Social care is in crisis, but government has been paralysed for 20 years by the toxic debate around the issue and it has failed to act, despite numerous Commissions, reports, White and Green Papers. This government promised a Green Paper for delivery two years ago: nothing has happened.
Misrepresentation of what social care is - and failure by the public to appreciate the severity of the current means testing - has left people scared of new proposals that have been characterised on one side as a death tax and on the other as a dementia tax. The reality is that any proposal would be better than our current system of social care.
The system currently means that for people who need care, help to get out of bed in the morning or make dinner in the evening, often do not receive the appropriate care. Unpaid carers, the families and friends of people with care needs, instead have to take on the responsibility of showering loved ones, dressing them, preparing their meals.
We have 800,000 people with dementia at the moment, this will rise to one million in 2025, and to two million in 2030. For dementia alone there are 350,000 unpaid carers, of whom 110,000 have had to give up their job. Not only is there a personal financial cost for all these individuals, and a wider cost to the economy – but the mental health and wellbeing of carers who have to give up their jobs is also impacted. And dementia is only one long-term condition requiring carers; others are Parkinson’s, arthritis and severe stroke.
This Tuesday I led a debate in the House of Commons on social care funding. Members from across the parties contributed with ideas and passion to resolve the problems in the funding of social care. My aim was to lead a constructive and collaborative debate with all parties and the Government, to contribute in some way to thawing the paralysis that has existed in this area.
In 2017 the Conservatives proposed social care reform which was dubbed the dementia tax. They were politically burned and may well have lost their majority in 2017 on this specific issue. Given the fractured nature of politics since then on the issue of Brexit, the Conservatives have kicked the issue into the long grass.
There are fundamentally two issues. One is the funding by local authorities of – mainly – domiciliary care to help support those requiring care in the community. Funding per head has fallen for over a decade and growing numbers fail to receive care, some deterred by a means-test. Many are stuck in hospital, unnecessarily. The other is the financial burden on those who need residential care for a long time and who are forced to sell their home to pay the fees.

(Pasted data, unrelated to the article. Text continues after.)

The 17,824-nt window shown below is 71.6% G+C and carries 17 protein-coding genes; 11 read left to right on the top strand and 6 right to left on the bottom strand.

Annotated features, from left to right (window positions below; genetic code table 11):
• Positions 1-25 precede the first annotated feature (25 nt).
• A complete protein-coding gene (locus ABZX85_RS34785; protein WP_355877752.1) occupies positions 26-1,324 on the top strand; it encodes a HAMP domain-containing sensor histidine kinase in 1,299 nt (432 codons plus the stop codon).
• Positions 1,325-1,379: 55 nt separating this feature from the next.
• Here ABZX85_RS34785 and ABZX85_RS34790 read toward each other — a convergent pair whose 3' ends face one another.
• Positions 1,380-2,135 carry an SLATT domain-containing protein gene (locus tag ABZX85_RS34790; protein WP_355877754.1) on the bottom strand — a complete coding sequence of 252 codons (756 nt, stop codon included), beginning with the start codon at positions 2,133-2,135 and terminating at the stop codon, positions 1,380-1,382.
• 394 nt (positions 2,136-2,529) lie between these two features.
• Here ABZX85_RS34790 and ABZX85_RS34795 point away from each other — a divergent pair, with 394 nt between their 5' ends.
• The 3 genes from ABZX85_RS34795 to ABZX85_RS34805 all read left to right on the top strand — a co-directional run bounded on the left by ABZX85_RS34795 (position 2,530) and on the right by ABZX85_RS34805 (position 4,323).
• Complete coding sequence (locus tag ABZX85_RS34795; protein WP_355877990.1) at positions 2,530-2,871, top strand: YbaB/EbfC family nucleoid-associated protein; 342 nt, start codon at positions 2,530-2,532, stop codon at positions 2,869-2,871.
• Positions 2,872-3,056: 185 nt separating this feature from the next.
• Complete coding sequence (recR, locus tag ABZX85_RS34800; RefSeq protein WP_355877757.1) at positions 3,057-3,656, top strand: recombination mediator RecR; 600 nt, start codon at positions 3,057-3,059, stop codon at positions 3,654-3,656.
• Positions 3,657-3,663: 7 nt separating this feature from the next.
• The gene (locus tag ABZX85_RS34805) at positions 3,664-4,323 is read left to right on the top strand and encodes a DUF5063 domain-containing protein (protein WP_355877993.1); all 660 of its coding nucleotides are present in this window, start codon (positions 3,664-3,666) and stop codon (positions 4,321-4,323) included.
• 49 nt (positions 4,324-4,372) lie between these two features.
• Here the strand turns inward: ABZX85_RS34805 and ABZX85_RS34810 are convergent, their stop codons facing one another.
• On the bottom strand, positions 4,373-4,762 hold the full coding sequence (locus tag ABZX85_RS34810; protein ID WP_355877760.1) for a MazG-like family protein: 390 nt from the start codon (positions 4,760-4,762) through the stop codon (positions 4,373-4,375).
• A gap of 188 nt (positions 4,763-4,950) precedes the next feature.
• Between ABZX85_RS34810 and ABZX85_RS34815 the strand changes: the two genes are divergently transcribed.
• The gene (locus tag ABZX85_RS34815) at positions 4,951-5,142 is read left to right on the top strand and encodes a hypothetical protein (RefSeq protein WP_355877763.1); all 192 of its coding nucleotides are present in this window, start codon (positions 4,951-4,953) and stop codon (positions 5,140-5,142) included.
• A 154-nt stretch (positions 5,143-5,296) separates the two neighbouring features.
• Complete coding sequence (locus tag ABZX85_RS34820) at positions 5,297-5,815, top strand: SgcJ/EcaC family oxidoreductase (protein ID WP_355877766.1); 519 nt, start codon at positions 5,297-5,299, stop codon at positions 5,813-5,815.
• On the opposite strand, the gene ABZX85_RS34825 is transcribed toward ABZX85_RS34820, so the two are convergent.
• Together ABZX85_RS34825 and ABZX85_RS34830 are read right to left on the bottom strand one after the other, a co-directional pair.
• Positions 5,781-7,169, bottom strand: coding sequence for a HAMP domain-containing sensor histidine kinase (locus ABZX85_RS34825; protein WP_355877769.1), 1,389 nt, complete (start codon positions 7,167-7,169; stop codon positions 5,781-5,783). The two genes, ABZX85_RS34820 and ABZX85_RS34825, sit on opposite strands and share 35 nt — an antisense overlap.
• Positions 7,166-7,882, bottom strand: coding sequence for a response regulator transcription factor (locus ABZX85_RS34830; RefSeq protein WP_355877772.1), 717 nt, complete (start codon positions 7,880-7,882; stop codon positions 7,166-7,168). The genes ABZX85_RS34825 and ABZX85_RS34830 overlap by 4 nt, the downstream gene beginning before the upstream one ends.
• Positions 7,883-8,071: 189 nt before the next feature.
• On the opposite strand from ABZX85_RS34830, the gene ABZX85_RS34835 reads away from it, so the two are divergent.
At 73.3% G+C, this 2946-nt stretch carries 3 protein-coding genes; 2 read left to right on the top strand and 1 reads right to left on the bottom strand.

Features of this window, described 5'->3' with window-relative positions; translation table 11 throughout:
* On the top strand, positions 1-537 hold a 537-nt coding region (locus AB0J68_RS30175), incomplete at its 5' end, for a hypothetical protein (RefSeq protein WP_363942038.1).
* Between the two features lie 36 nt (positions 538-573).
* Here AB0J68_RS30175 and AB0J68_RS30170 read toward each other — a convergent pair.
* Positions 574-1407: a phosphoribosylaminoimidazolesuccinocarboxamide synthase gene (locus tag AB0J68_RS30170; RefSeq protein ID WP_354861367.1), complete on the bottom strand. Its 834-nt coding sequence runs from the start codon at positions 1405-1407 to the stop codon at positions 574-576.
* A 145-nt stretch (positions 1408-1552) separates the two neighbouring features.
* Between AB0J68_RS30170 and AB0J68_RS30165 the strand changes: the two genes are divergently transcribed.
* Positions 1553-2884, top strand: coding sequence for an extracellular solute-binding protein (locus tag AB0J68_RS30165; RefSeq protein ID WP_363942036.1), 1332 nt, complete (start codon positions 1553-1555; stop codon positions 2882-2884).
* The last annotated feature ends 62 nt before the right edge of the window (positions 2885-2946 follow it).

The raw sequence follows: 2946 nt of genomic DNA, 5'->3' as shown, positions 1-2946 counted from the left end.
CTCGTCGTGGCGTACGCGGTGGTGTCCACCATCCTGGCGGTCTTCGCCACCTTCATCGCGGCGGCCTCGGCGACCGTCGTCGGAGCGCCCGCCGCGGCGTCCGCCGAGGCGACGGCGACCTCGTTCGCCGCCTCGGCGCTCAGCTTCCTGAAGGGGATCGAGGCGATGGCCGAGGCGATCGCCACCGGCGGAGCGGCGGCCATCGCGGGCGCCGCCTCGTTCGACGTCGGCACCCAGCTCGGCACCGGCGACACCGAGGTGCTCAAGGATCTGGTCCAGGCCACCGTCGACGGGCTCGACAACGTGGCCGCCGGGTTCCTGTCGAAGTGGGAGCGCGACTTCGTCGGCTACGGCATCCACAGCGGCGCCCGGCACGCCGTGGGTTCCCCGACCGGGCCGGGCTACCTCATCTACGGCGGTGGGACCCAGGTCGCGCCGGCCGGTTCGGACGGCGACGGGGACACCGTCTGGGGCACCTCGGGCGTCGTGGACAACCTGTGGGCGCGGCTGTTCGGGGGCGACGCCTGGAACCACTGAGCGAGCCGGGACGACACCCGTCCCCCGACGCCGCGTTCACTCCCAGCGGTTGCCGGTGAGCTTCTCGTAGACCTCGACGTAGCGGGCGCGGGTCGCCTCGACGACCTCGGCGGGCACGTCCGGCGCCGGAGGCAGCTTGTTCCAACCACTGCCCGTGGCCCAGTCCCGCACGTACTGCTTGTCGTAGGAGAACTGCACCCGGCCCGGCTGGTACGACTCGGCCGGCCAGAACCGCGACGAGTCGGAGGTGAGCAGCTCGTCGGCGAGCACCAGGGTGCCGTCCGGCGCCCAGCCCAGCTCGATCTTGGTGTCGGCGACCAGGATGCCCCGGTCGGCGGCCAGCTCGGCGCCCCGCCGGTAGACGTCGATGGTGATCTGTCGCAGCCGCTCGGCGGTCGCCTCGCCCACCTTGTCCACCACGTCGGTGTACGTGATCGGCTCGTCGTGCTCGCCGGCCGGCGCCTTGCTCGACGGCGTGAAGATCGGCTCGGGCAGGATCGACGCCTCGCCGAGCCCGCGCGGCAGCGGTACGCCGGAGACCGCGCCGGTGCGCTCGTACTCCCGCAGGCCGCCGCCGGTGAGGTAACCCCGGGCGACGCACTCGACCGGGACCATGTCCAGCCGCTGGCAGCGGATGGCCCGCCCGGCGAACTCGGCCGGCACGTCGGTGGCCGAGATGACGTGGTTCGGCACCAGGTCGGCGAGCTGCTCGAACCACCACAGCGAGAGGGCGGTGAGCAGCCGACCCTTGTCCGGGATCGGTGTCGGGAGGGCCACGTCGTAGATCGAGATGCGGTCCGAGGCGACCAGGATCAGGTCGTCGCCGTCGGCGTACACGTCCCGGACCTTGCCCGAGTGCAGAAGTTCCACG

The first of these requires a commitment to additional public funding. Lib Dems propose spending the proceeds of 1p in the £1 in income tax which would raise £6billion to £6.5billion, mostly for social care. That could prevent further deterioration in service and go some way to return it to the level of a decade ago.
The second requires some form of social insurance, possibly based on a reform on National Insurance contributions which could create a dedicated health care tax.
The remaining disagreements are around such issues is how much social care should be ‘free’ (as in the NHS for healthcare and for social care in Scotland) or subject to a means-test of some kind. But it is clear that if social care and health are to be integrated, as all agree is necessary, there will have to be a move to some alignment.
This is what I proposed to MPs in my debate. I challenged us all as politicians to stop weaponising social care and instead work together.
I truly believe we can do this. During my time as leader of the Lib Dems, I saw a change in the way MPs worked together. The Liberal Democrats have led the way in developing relationships across parties and with MPs. It was our MP Wera Hobhouse who secured cross-party and government support to ensure the passage of her upskirting legislation, and Lib Dems worked with other opposition parties to lobby the government to bring back the Domestic Violence Bill which had its second reading just this week. Our party too were a key player in cross-party work to pass the Benn Bill which delivered on sovereignty for Parliament. We must use these relationships to secure the future of social care.
Vince Cable is the Lib Dem MP for Twickenham and party shadow health secretary